Lot 3
  • 3

Francis Picabia

800,000 - 1,200,000 USD
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  • Francis Picabia
  • Force Comique
  • Signed Picabia (lower center) and titled FORCE COMiqUE (upper right)
  • Watercolor, pencil and pen and ink on paper
  • 25 1/2 by 21 1/8 in.
  • 64.7 by 53.7 cm


Guillaume Apollinaire, Paris (acquired from the artist in 1914)

Sale: Hôtel Drouot, Paris, March 8, 1926, lot 11

Mrs. John Nichols, Pittsfield, Massachusetts (acquired in 1926)

A gift from the above in 1965


Amsterdam, Kunstenaarsvereniging de Onafhankelijken, Geïllustreerde Catalogus voor de 3de Internationale Jury - Vrije Tentoonsteling, 1914, no. 412, illustrated in the catalogue

New York, Modern Gallery, Picabia Exhibition, 1916, no. 13

New York, Modern Gallery, Exhibition of Paintings by Cézanne, Van Gogh, Picasso, Picabia, Braque, Dessaignes, Rivera, 1916, no. 12

Paris, Galerie Povolozky (Galerie La Cible), Francis Picabia, 1920, no. 50, illustrated in color in the deluxe edition of catalogue 

Limoges, Galerie Dalpayrat, Exposition Francis Picabia, 1921, no. 36

New York, Brooklyn Museum; New York, Anderson Galleries; Buffalo, Albright Art Gallery & Grange Park, Toronto Art Gallery, An International Exhibition of Modern Art Assembled by Société Anonyme, 1926-27, no. 51

Paris, Galeries Nationales du Grand Palais & Paris, Centre National d'Art et de Culture Georges Pompidou, Musée National d'Art Moderne, Francis Picabia, 1976, no. 43, illustrated in the catalogue (dated 1913-14)

Paris, Centre National d'Art et de Culture Georges Pompidou, Musée National d'Art Moderne, Paris-New York, 1977, no. 390, illustrated in the catalogue

Madrid, Salas Pablo Ruiz Picasso del Ministerio de Cultura & Barcelona, Centre Cultural de la Caixa de Pensions, Francis Picabia, Exposición antoloón, 1985, no. 27, illustrated in color in the catalogue (dated 1913-14)

Lisbon, Centro Cultural de Belém, Francis Picabia antologia/anthology, 1997, no. 17, illustrated in color in the catalogue

Paris, Musée d'Art Moderne de la Ville de Paris, Francis PicabiaSingulier idéal, 2003, n.n., illustrated in color in the catalogue (dated 1913-14)

Paris, Musée d'Orsay & Madrid, Museo Nacional Centro de Arte Reina Sofía, New York et l'Art Moderne: Alfred Stieglitz et son cercle 1905-1930, 2004, no. 108, illustrated in color in the catalogue


Guillaume Apollinaire, "Aquarelles de Picabia" in L'AtelierParis Journal, 1914, mentioned p. 3

The Little Review, London, 1922, illustrated pp. 32-33

William A. Camfield, Francis PicabiaHis ArtLife and Times, Princeton, New Jersey, 1979, no. 95, illustrated n.p. (dated circa 1914)

Katia Samaltanos, Apollinaire: Catalyst for PrimitivismPicabia, and Duchamp, Ann Arbor, Michigan, 1984, mentioned p. 69

Maria Lluïsa Borràs, Picabia, New York, 1985, no. 265, illustrated in color p. 150 (dated 1913)

Michel Sanouillet, Picabia, Paris, 1993, mentioned p. 579

William A. Camfield, Beverly Calté, Candace Clements, Arnaud Pierre & Pierre Calté, Francis Picabia Catalogue Raisonné, New Haven & London, 2014, vol. II, no. 480, illustrated in color p. 97 & pp. 372-73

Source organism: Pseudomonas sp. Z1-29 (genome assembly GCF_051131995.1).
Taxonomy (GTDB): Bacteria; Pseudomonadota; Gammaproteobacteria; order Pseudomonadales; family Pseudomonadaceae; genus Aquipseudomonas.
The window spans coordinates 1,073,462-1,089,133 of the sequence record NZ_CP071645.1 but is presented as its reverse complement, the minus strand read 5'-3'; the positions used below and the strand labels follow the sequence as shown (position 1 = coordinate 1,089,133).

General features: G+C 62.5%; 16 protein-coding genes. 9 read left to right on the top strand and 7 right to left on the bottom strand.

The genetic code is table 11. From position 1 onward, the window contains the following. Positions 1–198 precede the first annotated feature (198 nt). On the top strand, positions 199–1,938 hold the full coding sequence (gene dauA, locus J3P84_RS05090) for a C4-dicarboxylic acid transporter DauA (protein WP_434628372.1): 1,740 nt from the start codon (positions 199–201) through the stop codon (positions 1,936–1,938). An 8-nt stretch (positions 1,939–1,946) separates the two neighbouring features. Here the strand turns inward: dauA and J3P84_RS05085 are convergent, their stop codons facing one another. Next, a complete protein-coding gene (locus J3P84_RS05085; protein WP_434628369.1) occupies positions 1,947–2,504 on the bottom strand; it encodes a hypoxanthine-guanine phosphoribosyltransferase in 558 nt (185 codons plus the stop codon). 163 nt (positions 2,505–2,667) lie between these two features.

Catalogue Note

Force Comique is one of four watercolors that Picabia created in the South of France in the Spring of 1914, and sent to an exhibition in Amsterdam which opened in May of that year. This group of works was executed following the artist’s return from New York the previous year; Picabia decided to enter four paintings in the now legendary Armory Show of 1913, hoping for a more open-minded reception in America than the one his work encountered in Paris at the time. The exhibition included a large number of works by Cubist, Expressionist, Fauve, Neo-Impressionist and Symbolist artists working in Europe. As the only French artist who could at the time afford to travel to New York, Picabia took on the role of spokesman for the European avant-garde, giving numerous interviews. Immediately after the Armory Show his works were exhibited in Alfred Stieglitz’s gallery ‘291’, where they were enthusiastically received. Picabia’s journey to America was filled with excitement and with a great cultural and intellectual stimulation that made a profound impact on the work he produced subsequently. In an interview given during his stay in New York he commented: “I am seeking a certain balance, through tones of color or shades, in order to express the sensations I receive from things in the manner of a leitmotiv in a musical symphony. Creative art is not interested in the imitation of objects” (quoted in World Magazine, 1913). This sentiment is beautifully realized in the present composition, which appears to pulsate with a sense of rhythm and movement.

Picabia’s wit also extended to the willfully obtuse titles he gave to his abstract works as emphasized by the title of the present work Force Comique or Comical Force. William A. Camfield writes: “In some instances, the titles themselves suggest jest or mockery, as in En badinant (in jest, playfully) and Embarras (trouble/problem/hindrance). In Chose admirable à voir, mockery exists in the disconnect between the title and image inasmuch as that ‘thing admirable to see’ is one of the most chaotic compositions in Picabia’s entire career… Apollinaire, however, did record at that time their mutual interest regarding the interface of art and words, of the visual and linguistic. Apollinaire was composing ‘calligramme’ poems in the form of visual images, and he made an intriguing reference to what he called Picabia’s ‘poèmes peints’” (W.A. Camfield et al.Op. cit., pp. 94 & 96). These comments demonstrate that in 1914 Picabia was already moving away from his purist abstract concerns of the previous two years, and towards a Dadaist sensibility that reveled in mockery and badinage.